To welcome me into my new role as an officially recognized Frenchman, my friend Julien sent me a list of clichés entitled « Ça, c’est la France ». All the regulars are there: the beret, a baguette, rosette, the rooster, brie, Yvette Horner and Serge Gainsbourg. And although I’ve never worn a beret, I adore Gainsbourg and will often eat smelly cheeses that “still evoke the scent of the goat’s piss trickling down its leg” (as my wife likes to put it). So, while I’m quite obviously not French in so many ways, I do appreciate a good stinky pleasure from time to time, if not once a day. And yes, I eat yogurt, although no, I do not drink, so no red wine (although I’ll make an exception for champagne). But a lack in oenology skills is apparently acceptable, given how many I’ve met here who do not appreciate red wine either, and even more who find the mere idea of smelly cheeses revolting. So the clichés only go so far.

But there are some things that only the French can truly appreciate, and that you have to have something French in you to even understand. I often cite, as an example, one of my favorite French expressions (and there are many) : « Il a le cul bordé de nouilles » which basically translates as « he’s got an ass full of noodles ». Since I am apparently someone abounding in luck, I have on many occasions been attributed with a noodly ass. Now for those that cannot stand them — for example, the English — this is probably yet another example of what is so profoundly wrong with the French. Indeed, saying that someone has noodles, or perhaps worms (it all depends on your point of view), coming out of their ass does not mean that they are sick, or unhygienic, or just plain out of luck — in fact, it’s quite the opposite. Saying « il a le cul bordé de nouilles » means that you are lucky, and even more, you are overflowing with luck, as in look at that mass of lucky worms pouring out from your underside! Now what does all this mean? How can, for the French, the idea of noodles, worms, hemorrhoids (oh yes), or perhaps (if we take slang into account) good old fashioned penises, evoke someone being lucky — even more, someone being abundantly full of luck? This, my friends, is one of the mysteries of being French, and the mere (moral, even logical) ambiguity of it all: the quite decisively indeterminable nature of what the hell that possibly means is also very much part of the definition of what it is to be French.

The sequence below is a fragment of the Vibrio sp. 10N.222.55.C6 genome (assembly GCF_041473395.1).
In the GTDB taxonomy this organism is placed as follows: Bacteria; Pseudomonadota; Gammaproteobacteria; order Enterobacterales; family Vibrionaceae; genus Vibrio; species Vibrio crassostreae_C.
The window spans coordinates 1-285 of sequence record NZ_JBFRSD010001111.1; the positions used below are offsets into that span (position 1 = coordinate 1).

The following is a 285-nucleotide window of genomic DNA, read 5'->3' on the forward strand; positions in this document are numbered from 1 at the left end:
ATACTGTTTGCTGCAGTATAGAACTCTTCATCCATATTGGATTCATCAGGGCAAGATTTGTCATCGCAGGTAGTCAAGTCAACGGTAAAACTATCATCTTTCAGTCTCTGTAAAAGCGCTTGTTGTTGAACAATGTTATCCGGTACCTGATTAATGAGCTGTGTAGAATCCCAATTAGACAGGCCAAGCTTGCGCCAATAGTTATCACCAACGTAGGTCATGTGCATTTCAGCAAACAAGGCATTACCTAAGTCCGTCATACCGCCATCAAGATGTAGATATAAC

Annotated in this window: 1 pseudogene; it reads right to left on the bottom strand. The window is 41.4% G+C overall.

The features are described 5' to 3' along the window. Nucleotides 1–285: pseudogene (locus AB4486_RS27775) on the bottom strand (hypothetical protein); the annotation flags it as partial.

Accordeons:

Gainsbourg, the « vieux dégeulase qui pue »

Gainsbourg, patriotic version:

Gainsbourg, le classique :

And while we’re on the subject of kidneys, how about hips?

Leading us of course to Dalida:

Perhaps that’s all it is, this idea of France, une chanson d’amour? — ah now there’s a cliché :

But they do love their « chanson populaire ». Before American Idol, there was L’école des fans…and Claude François:

Oh, Claude François is not heady enough for you? Ha! Even Gilles Deleuze admired him. And let us not forget, in our nostalgic tour de France, the required selection of famous French intellectuals:

Ah, that’s it. Freedom. Existentialism. Mai ’68. Vive la résistance! But what would all that be without José Bové’s moustache?

And what would France be, without it’s laches, it’s cowards, its smug pretention?

Or, perhaps, none of that matters, and it’s all just about Carla. That is probably one place where we can all agree, only in France: